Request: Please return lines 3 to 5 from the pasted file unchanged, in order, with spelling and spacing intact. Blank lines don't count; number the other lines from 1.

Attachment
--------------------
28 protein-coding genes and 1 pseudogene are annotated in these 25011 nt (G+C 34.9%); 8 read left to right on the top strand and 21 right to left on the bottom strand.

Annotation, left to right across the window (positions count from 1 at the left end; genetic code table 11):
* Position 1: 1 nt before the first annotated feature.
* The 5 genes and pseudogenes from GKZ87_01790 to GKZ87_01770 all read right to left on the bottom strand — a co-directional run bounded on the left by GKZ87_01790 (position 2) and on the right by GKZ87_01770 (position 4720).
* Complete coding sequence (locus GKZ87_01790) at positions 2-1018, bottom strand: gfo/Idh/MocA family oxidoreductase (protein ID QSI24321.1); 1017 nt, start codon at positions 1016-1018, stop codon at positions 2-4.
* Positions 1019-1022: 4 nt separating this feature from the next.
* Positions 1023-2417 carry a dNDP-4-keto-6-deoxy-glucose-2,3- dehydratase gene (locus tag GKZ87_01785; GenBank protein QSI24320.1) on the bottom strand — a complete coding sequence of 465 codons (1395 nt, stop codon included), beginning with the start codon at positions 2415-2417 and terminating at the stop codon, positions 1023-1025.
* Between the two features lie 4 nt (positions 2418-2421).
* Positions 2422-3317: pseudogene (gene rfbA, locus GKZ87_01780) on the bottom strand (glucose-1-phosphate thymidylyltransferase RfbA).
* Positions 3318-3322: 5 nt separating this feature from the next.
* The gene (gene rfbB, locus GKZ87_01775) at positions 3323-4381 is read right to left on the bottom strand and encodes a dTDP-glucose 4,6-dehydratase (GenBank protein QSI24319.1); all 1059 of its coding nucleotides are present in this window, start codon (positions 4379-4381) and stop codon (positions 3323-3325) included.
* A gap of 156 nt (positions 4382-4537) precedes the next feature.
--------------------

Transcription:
* Position 1: 1 nt before the first annotated feature.
* The 5 genes and pseudogenes from GKZ87_01790 to GKZ87_01770 all read right to left on the bottom strand — a co-directional run bounded on the left by GKZ87_01790 (position 2) and on the right by GKZ87_01770 (position 4720).
* Complete coding sequence (locus GKZ87_01790) at positions 2-1018, bottom strand: gfo/Idh/MocA family oxidoreductase (protein ID QSI24321.1); 1017 nt, start codon at positions 1016-1018, stop codon at positions 2-4.